We’ve been grouping things since the beginning, as in The Beginning, when God said this is heaven and this is earth, and you’re fish and you’re fowl.

God probably wasn’t concerned with marketing strategies at the time and how #beastsoftheearth would look with a hashtag, but humans have evolved into such thinking (or not evolved, depending on your thinking).

We now have all manner of items lumped into the cute, the catchy and the kitschy. Anything that will capture our attention before the next thing quickly wrests said attention away.

Modern focus, in a group sense in the golf world, is on the Class of 2011. This isn’t an arbitrary assembly of players based on world ranking or current form. It’s not a Big Pick A Number.

There’s an actual tie that binds as it takes a specific distinction to be part of the club. It’s a group of 20-somethings who graduated from high school in the aforementioned year, many who have a PGA Tour card, a handful of who have PGA Tour wins, and a couple of who have major titles.

It’s a deep and talented collective, one for which our knowledge should continue to expand as resumes grow.

Do any “classes” in golf history compare? Well, it’s not like we’ve long been lumping successful players together based on when they completed their primary education. But there are other notable groups of players, based primarily on birthdate, relative competition and accomplishment.

Here’s a few on both the men’s and women’s side:

BORN IN 1912

Birthdate Player PGA Tour wins Major wins
Feb. 4, 1912 Byron Nelson 52 5
May 27, 1912 Sam Snead 82 7
Aug. 13, 1912 Ben Hogan 64 9

Born six months within one another. Only a threesome, but a Hall of Fame trio that combined for 198 PGA Tour wins and 21 majors.

BORN IN 1949

Birthdate Player PGA Tour wins Major wins
Sept. 4, 1949 Tom Watson 39 8
Dec. 5, 1949 Lanny Wadkins 21 1
Dec. 9, 1949 Tom Kite 19 1

Only 96 days separate these three Hall of Fame players. Extend the reach into March of 1950 and you'll get two-time U.S. Open winner Andy North.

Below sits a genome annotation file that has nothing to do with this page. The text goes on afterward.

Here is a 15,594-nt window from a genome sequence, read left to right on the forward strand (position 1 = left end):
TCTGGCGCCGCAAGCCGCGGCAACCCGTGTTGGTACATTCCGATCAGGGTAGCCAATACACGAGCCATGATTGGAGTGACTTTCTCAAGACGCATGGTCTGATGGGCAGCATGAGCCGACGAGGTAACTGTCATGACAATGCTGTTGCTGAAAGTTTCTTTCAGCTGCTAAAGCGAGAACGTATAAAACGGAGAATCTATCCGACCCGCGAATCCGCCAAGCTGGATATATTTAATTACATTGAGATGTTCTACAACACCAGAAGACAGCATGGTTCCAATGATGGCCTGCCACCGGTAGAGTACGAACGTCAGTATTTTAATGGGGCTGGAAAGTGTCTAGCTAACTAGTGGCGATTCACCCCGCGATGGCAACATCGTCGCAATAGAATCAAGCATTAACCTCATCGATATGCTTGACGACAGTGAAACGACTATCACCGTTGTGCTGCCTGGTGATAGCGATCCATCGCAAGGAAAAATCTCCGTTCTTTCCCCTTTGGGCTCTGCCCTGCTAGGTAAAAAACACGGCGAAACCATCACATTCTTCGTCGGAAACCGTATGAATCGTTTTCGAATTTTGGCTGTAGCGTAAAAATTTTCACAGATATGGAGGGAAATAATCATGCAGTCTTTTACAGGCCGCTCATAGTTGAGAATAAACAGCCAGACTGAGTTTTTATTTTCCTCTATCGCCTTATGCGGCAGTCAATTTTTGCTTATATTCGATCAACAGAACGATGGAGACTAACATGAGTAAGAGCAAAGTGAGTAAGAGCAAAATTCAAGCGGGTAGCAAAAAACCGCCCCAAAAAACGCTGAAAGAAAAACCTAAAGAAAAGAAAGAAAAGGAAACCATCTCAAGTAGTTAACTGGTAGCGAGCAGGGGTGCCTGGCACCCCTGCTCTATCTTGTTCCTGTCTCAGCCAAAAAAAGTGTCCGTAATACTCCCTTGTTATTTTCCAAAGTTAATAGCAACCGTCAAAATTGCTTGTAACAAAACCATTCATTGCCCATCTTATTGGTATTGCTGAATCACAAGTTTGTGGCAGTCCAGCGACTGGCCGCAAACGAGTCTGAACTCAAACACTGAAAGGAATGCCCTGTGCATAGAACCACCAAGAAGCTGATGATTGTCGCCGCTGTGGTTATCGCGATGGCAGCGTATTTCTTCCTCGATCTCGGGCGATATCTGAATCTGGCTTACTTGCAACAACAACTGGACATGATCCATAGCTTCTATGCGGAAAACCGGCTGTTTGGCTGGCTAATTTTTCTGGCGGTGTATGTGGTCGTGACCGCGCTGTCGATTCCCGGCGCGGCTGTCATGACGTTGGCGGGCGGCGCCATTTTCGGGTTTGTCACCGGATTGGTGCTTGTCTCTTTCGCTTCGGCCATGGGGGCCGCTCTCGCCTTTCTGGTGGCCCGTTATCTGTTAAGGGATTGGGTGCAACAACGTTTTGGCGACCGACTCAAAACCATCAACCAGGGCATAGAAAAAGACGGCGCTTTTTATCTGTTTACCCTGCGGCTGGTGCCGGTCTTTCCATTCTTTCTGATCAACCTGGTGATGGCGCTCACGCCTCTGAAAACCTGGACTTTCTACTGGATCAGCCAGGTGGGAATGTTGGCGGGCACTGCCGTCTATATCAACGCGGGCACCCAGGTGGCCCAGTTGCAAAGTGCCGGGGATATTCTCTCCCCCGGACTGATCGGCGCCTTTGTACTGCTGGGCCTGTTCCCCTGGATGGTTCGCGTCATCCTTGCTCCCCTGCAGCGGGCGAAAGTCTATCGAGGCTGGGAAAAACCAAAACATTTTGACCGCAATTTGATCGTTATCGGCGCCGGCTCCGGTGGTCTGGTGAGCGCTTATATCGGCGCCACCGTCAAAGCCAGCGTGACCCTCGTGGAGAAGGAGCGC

BORN IN 1955

Birthdate Player PGA Tour wins Major wins
Jan. 30, 1955 Curtis Strange 17 2
Jan. 30, 1955 Payne Stewart 11 3
Feb. 10, 1955 Greg Norman 20 2

Another trio of Hall of Fame players. Strange and Stewart were born on the same day with Norman 11 days later. Fellow PGA Tour winners born in 1955: Scott Simpson, Scott Hoch and Loren Roberts.


Birthdate Player LPGA wins Major wins
Feb. 22, 1956 Amy Alcott 29 5
Oct. 14, 1956 Beth Daniel 33 1
Oct. 27, 1956 Patty Sheehan 35 6
Jan. 6, 1957 Nancy Lopez 48 3

A little arbitrary here, but go with it. Four Hall of Famers on the women's side, all born within one year of each other. That's an average (!) career of 36 tour wins and nearly four majors.


Birthdate Player Euro (PGA Tour) wins Major wins
April 9, 1957 Seve Ballesteros 50 (9) 5
July 18, 1957 Nick Faldo 30 (9) 6
Aug. 27, 1957 Bernhard Langer 42 (3) 2
Feb. 9, 1958 Sandy Lyle 18 (6) 2
March 2, 1958 Ian Woosnam 29 (2) 1

The best 'class' of players Europe has to offer. Five born within a year of one another. Five Hall of Fame members. Five who transformed and globalized European golf.


Birthdate Player PGA Tour wins Major wins
Sept. 12, 1969 Angel Cabrera 3 2
Oct. 17, 1969 Ernie Els 19 4
May 12, 1970 Jim Furyk 17 1
May 12, 1970 Mike Weir 8 1
June 16, 1970 Phil Mickelson 42 5

Not a tight-knit group, but a little more global bonding in accordance to the PGA Tour's increased international reach. Add in worldwide wins – in excess of 200 combined – and this group is even more impressive.

BORN IN 1980

Birthdate Player PGA Tour wins Major wins
Jan. 9, 1980 Sergio Garcia 10 1
July 16, 1980 Adam Scott 13 1
July 30, 1980 Justin Rose 8 1

Could be three future Hall of Fame members here.

Editor's note: Golf Channel's editorial research unit contributed.